So back to it. We have learned and are moving forward. Now it’s lunch time, and you’re hungry, and you want a flippin’ cheeseburger. But you know you should have a salad and a chicken breast. Buuuuuut.
Illusion. Look past the challenge and instead do the opposite. Here’s where personality adds flavor. Some people can power through. Some can be like, “Psh. I like salad. I think it’s awesome and I can eat it every meal every day, no big deal, yo.” I am not that person. I love muffins. I am short-sighted. I love cheeseburgers. I blame my second child on the cheeseburger thing. When I was recovering in the hospital after that C-Section, I craved like no tomorrow a bacon cheeseburger from Whataburger and the feeling has not let up since. I can always eat a bacon cheeseburger from Whataburger. Nom nom.
Hence and therefore, I am not a power-through-er. Some people can reason and use logic: “I know that this fat bomb is a fat bomb, and therefore I decide to do what is best for myself. And that makes it an easy choice.”
Sometimes I can do this, but I’m somewhat of a wishy-washy person who is highly susceptible to advertising. And cheese. So I need distraction. I need the illusion! Sometimes I need to have someone to shove food at, and then run around the yard twice, and then slug down a cup of water, and then maybe take a shower, before I can sit down and say, “I am totally happy with this chicken breast.” And while I eat it, I watch my favorite TV show or read a fabulous book or write some ridiculous blog about magicians and unicorns.
But I’ve also noticed that while I am distracting myself, I’m not sitting there thinking about how hungry I am, how much I don’t think that I can change, and how much I doubt my abilities. Instead of looking at the challenge, I’m allowing the illusion to work its magic.
Now that we know we can make a choice to put our feelings aside for the moment, then we work on making the skills click. This takes time and patience. This takes meal after meal of choosing what is right. This takes hours of whittling, flossing, painting, writing, twisting, cutting, clipping, running, stretching, or whatever it is that you are trying to do.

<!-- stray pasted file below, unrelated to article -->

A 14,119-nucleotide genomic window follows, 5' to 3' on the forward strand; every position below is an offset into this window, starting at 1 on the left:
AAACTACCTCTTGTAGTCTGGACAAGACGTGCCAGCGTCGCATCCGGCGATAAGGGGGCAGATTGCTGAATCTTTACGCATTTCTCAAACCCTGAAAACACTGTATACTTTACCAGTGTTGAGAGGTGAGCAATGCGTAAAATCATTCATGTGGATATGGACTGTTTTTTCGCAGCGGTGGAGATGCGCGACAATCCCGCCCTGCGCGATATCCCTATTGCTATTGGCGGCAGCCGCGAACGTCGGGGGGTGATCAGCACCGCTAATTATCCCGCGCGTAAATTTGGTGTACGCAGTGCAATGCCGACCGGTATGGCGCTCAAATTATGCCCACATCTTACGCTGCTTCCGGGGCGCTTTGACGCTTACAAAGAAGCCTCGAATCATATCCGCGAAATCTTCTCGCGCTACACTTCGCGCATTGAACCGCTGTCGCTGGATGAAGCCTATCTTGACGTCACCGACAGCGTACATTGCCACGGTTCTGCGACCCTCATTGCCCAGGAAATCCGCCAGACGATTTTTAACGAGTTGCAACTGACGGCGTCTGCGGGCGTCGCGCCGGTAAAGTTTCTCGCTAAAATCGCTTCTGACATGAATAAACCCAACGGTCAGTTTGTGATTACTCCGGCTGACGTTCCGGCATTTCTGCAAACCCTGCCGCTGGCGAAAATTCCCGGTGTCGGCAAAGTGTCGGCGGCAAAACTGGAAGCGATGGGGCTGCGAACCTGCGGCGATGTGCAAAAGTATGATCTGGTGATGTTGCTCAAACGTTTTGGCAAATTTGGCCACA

I like commas. Commas give us the ability to do a little bit more while we are in the sentence that we are in.
If You’ll Look Over Here At This Hand: The Implementation
Glorying in the illusion also means letting someone or something else take credit for the accomplishment. This part is hard, too, yo! So often I want to get the thumbs up or the high five, but making better decisions for nourishing my body or changing my life to fight against cancer won’t get me melodious applause. Cancer won’t just randomly walk up to me on the street and say with a begrudging arm-cross, “Well, I’ve heard about you." He looks me up and down, fire in his black eyes. "I want nothing to do with you, ma’am, you’re infamous in my town.”
And the road to getting published is not fancy or all that fun. It’s work. It is gritty, and nail-biting, and sweaty, and tear-filled, and late nights and jitters, and heartbreak.
Getting that ideal job, being That Person you want to be, well, the behind-the-scenes work is what makes all the difference. And very often, even when you achieve those goals, The Work itself gets the glory. And that is okay.
It Really Is Like a Box Of Chocolates
I kind of hope you are struggling a little bit today, because I am. I like to struggle with other people, because when we overcome together, we can glory in the strength together as well. And then at the end of our 30 days together, we will have this story that we have woven and can see that even though every moment was not perfect or ideal, it was a part of the story.
And also, I hope you will consider the magic of illusion. Good or bad, necessary or not, it exists because we are too limited to fully see the other side of the trick. But consider that what you hear from others, or even yourself, might not be the entire story.
Then again, what do I know? I slept on my head funny last night.
But this happened that we might not rely on ourselves but on God, who raises the dead. (1 Corinthians 1:9)